Study Shows Early Death can be Predicted Using AI

Alicia Farmer
April 1, 2019

"We mapped the resulting predictions to mortality data from the cohort using Office of National Statistics death records, the United Kingdom cancer registry, and "hospital episodes" statistics", explains the study's lead investigator.

A team of scientists and doctors at the University of Nottingham in the United Kingdom developed and tested an AI system that continually crunches data about a large pool of middle-aged people to predict someone's risk of dying early because of chronic disease.

To evaluate likelihood of mortality two types of AI were tested: 1) deep learning in which layered information processing networks help the computer to learn for examples; and 2) random forest which is a simpler type of AI that combines tree like models to consider possible outcomes.

Researchers at the University of Nottingham in the United Kingdom used health data from over half a million people aged between 40 and 69 for the study.

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The predictions of early death made by the AI algorithm were "significantly more accurate" than the predictions delivered by a model that did not use machine learning, said study's lead author Stephen Weng. Human experts already have developed their own standard prediction models for estimating whether someone is at risk of premature death, but the algorithms proved more accurate during the study.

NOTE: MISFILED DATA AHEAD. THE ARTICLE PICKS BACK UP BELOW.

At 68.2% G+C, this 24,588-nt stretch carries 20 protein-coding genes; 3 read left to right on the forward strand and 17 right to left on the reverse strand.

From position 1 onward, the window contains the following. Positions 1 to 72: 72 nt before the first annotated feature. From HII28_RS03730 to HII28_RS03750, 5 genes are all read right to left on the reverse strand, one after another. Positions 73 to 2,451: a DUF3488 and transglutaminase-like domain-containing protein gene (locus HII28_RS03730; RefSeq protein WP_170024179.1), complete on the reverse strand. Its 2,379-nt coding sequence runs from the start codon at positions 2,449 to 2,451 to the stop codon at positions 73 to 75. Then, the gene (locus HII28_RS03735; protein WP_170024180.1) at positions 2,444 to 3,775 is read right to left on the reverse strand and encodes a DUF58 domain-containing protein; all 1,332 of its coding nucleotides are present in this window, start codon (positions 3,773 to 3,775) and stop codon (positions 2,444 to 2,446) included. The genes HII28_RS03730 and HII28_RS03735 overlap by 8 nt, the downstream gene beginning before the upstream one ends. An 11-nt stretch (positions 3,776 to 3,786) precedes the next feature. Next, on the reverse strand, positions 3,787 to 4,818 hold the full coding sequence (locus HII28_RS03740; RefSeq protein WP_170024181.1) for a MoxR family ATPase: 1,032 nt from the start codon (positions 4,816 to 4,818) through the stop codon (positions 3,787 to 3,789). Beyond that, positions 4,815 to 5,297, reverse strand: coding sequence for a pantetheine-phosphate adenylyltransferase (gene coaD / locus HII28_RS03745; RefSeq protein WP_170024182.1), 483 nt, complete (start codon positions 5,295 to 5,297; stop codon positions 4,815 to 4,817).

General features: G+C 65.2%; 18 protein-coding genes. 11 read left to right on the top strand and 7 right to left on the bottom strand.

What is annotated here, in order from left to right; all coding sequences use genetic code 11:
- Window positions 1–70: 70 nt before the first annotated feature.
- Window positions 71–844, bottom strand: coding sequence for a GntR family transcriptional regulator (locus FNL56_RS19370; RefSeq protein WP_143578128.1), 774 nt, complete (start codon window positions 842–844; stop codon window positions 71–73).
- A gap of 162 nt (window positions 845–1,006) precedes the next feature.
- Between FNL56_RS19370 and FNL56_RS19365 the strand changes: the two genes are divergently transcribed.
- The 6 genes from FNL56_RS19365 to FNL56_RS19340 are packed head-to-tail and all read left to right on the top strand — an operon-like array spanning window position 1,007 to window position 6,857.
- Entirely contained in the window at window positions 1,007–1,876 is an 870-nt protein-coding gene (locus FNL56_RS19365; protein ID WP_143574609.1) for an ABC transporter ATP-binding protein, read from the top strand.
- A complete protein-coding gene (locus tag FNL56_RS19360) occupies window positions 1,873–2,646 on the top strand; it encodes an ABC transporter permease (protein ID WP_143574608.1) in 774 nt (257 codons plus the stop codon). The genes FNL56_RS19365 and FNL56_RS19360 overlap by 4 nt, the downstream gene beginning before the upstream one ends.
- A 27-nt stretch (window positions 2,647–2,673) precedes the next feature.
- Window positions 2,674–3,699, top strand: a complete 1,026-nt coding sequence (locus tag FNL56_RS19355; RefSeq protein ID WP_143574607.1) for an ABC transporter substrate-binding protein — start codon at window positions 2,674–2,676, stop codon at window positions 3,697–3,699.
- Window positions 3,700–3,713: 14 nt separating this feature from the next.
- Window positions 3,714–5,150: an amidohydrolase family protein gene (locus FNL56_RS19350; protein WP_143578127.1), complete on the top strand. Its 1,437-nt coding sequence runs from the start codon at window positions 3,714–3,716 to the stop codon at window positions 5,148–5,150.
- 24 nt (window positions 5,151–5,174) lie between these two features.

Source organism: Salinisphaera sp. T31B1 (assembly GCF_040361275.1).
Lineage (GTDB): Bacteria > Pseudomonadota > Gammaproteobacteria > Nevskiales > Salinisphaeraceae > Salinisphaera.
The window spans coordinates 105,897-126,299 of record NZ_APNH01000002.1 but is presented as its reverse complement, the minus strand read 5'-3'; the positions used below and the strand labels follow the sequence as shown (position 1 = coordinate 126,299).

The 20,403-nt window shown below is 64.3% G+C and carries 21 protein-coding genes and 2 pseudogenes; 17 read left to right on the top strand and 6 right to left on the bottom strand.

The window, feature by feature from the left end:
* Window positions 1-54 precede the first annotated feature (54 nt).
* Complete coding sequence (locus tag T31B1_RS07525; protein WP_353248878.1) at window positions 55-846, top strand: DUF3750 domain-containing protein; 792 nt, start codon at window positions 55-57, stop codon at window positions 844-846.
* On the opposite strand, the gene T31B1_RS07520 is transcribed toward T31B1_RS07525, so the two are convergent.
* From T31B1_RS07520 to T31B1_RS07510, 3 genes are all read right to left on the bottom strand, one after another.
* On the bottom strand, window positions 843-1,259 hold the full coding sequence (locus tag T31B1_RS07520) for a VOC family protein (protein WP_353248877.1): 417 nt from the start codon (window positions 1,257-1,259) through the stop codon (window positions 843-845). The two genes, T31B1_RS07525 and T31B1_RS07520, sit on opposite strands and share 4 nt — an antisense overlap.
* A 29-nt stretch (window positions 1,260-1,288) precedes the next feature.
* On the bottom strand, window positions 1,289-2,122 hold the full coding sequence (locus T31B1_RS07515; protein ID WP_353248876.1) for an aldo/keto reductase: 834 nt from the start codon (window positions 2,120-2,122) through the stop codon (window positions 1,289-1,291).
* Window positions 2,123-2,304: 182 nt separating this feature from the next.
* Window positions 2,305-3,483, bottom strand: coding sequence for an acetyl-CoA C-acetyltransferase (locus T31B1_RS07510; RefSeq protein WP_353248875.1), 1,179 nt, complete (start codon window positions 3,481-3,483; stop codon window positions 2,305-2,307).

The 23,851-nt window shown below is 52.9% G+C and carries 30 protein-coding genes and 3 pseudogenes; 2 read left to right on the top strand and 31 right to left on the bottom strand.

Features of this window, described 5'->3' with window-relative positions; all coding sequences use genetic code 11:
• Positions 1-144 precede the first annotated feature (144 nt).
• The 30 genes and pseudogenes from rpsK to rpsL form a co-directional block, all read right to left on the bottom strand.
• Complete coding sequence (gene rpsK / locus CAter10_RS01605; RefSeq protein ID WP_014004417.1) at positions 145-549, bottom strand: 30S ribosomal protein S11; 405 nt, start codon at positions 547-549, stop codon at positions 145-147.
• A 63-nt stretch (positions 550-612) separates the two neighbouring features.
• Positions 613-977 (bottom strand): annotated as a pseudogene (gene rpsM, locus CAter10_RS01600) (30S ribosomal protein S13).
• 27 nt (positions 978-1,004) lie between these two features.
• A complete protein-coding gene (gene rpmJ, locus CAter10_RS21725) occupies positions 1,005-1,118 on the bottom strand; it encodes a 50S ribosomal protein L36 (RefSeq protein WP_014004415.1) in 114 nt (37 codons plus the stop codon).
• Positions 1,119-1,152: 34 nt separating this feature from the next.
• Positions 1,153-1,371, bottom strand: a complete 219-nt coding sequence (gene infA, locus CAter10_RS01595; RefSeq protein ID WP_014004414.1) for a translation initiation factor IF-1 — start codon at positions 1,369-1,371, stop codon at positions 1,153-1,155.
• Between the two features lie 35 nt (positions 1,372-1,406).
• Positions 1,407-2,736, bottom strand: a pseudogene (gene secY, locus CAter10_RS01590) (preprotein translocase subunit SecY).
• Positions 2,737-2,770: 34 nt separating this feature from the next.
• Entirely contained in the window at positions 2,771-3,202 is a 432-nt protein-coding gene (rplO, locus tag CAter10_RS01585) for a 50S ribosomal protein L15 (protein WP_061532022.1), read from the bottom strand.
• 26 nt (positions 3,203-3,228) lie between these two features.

'We have taken a major step forward in this field by developing a unique and holistic approach to predicting a person's risk of premature death by machine-learning.

"Preventative healthcare is a growing priority in the fight against serious diseases so we have been working for a number of years to improve the accuracy of computerised health risk assessment in the general population", said Weng.

It appears as if with careful tuning AI deep learning algorithms can be used to predict a range of outcomes. However, the techniques can be hard to use and new to a number of health research professionals. Using artificial intelligence in this manner may be unfamiliar to many in the healthcare field, methods such as those used in this study may help with scientific verification and future development of this field, explains Professor Joe Kai. However, it tends to over-predict risk.

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